Archives For Jesus

The truth Word of God is powerful and the author of that Word is supreme over all things. He makes his tarnished image bearer new again by planting His Word in their hearts and giving them the Holy Spirit by which to water the new life into a full vibrant believer. But the key to this life-giving power is the Word of God and its ability to slice through false teaching and cut down the superstition man-made religion. God’s word destroys error and implants truth.

If, as I lately said, we turn aside from it, how great soever the speed with which we move, we shall never reach the goal, because we are off the course. We should consider that the brightness of the Divine countenance, which even an apostle declares to be inaccessible (1 Tim. 6:16), is a kind of labyrinth, a labyrinth to us inextricable, if the Word do not serve us as a thread to guide our path; and that it is better to limp in the way, than run with the greatest swiftness out of it. Hence the Psalmist, after repeatedly declaring (Psalm 93, 96, 97, 99, &c). that superstition should be banished from the world in order that pure religion may flourish, introduces God as reigning; meaning by the term, not the power which he possesses and which he exerts in the government of universal nature, but the doctrine by which he maintains his due supremacy: because error never can be eradicated from the heart of man until the true knowledge of God has been implanted in it. 

– John Calvin,Image Institutes Of The Christian Religion

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J.I. Packer – Knowing God – Selective clips from Chapter 20

To many Christians, guidance is a chronic problem. Why? Not because they doubt that divine guidance is a fact, but because they are sure it is. 

They know that God can guide, and has promised to guide, every Christian believer. Books, and friends, and public speakers, tell them how guidance has worked in the lives of others. Their fear, therefore, is not that no guidance should be available for them, but that they may miss the guidance which God provides through some fault of their own.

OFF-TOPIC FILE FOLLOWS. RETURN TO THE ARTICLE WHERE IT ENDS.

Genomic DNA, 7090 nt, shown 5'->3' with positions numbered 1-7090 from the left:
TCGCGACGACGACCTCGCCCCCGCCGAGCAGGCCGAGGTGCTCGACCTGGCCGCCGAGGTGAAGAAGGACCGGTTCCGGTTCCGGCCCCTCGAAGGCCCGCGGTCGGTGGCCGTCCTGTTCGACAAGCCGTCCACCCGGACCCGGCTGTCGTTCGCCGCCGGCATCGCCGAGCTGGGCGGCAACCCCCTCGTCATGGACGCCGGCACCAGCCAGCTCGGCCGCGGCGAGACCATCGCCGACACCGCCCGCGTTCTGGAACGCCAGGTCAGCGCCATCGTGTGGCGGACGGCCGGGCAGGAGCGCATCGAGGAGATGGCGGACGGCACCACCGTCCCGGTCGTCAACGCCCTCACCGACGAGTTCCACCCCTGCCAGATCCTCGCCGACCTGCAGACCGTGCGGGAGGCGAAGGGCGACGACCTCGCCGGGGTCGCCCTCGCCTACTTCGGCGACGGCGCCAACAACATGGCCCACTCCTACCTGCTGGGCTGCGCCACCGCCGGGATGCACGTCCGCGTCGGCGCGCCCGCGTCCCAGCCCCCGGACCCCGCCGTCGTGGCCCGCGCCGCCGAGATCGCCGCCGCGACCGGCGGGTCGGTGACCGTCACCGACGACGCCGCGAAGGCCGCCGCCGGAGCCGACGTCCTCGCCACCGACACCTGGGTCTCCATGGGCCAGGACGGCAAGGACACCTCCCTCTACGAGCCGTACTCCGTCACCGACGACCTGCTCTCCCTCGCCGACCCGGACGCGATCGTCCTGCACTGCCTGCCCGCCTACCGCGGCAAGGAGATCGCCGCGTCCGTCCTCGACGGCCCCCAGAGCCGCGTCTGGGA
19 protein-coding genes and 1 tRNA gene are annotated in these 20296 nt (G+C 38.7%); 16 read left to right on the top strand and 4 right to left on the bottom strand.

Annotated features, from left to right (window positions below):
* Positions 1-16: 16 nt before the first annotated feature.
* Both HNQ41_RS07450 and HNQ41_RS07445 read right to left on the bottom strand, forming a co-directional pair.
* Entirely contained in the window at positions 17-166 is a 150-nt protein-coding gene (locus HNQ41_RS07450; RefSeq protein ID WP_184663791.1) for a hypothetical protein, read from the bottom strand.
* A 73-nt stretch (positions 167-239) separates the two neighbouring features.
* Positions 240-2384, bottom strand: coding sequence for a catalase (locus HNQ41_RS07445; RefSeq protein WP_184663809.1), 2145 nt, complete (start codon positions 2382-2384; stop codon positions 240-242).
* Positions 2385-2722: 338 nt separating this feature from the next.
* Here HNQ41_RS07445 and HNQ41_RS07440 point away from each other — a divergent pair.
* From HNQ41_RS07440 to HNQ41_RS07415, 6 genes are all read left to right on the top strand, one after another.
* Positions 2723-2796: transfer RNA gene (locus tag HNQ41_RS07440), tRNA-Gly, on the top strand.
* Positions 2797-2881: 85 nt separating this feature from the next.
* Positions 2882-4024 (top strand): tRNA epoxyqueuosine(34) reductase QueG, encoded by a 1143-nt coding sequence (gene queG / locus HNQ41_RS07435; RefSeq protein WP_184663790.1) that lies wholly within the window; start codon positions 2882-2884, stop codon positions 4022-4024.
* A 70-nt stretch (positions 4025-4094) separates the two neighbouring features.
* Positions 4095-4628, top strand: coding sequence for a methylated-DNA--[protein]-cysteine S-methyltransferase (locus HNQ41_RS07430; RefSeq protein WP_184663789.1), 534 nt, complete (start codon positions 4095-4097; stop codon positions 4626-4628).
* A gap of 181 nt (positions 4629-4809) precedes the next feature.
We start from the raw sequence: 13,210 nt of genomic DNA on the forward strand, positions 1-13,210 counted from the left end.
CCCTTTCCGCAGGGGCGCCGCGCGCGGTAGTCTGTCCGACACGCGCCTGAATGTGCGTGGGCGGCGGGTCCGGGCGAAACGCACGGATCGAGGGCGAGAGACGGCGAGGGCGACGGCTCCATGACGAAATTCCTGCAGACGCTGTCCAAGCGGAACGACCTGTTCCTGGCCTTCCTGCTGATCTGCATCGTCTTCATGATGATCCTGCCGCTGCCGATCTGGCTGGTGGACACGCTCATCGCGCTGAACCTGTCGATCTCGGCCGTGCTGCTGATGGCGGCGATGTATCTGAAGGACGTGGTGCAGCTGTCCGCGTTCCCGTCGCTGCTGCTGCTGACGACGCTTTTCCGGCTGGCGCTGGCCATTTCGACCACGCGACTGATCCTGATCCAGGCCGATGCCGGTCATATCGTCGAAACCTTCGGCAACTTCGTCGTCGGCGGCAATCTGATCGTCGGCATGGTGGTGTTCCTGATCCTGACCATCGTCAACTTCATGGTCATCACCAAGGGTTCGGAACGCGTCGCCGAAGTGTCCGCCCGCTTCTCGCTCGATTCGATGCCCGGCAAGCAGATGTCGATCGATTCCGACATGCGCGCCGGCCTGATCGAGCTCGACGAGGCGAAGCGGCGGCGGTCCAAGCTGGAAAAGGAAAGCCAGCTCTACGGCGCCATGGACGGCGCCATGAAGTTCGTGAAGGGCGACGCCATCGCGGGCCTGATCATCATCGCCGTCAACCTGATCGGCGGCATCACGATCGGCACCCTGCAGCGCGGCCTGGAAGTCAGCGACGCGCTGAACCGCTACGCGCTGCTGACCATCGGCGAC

This is me. When it comes down to finding God’s will for my life, to often I am looking for a shooting start to point the way. I know God can communicate but I am anxious that it won’t be obvious and I will miss the direction.

Belief that divine guidance is real rests upon two foundational-facts: 

  1. The reality of God’s plan for us
  2. The ability of God to communicate with us.

Has God a plan for individuals? Indeed He has. He has formed an ‘eternal purpose,’ a plan for the fullness of time, in accordance with which he ‘accomplishes all things according to the counsel of his will’ (Ephesians 3:11, 1:10, 11). 

Moreover, Scripture contains explicit promises of divine guidance whereby we may know God’s plan for our action.

‘I will instruct you and teach you the way you should go; I will counsel you with my eye upon you,’ says God to David (Psalm 32:8)

Earnest Christians seeking guidance often go wrong about it. Why is this?

Their basic mistake is to think of guidance as essentially inward prompting by the Holy Spirit, apart from the written Word. 

This class of problems concerned with what we may call ‘vocational choices’–choices, that is, between competing options, all of which in themselves appear lawful and good. Examples are: should I contemplate marriage, or not? should I marry this person, or not? should we aim at having another child? should I join this church, or that one? should I serve God in the land of my upbringing, or abroad? which of the professions open to me should I follow?

This is me again. I hate having choices. Some people I know love making decisions about everything in order to customize every part of their life. Some want to jailbreak their phone so they can choose so many other options and I personally say I like it the way it is. When it comes to finding God’s will for my life their often seem to many choices and so many turns and in order to avoid having to make a U-Turn I better make the right turn. I like the way J.I. Packer puts this next phrase for life.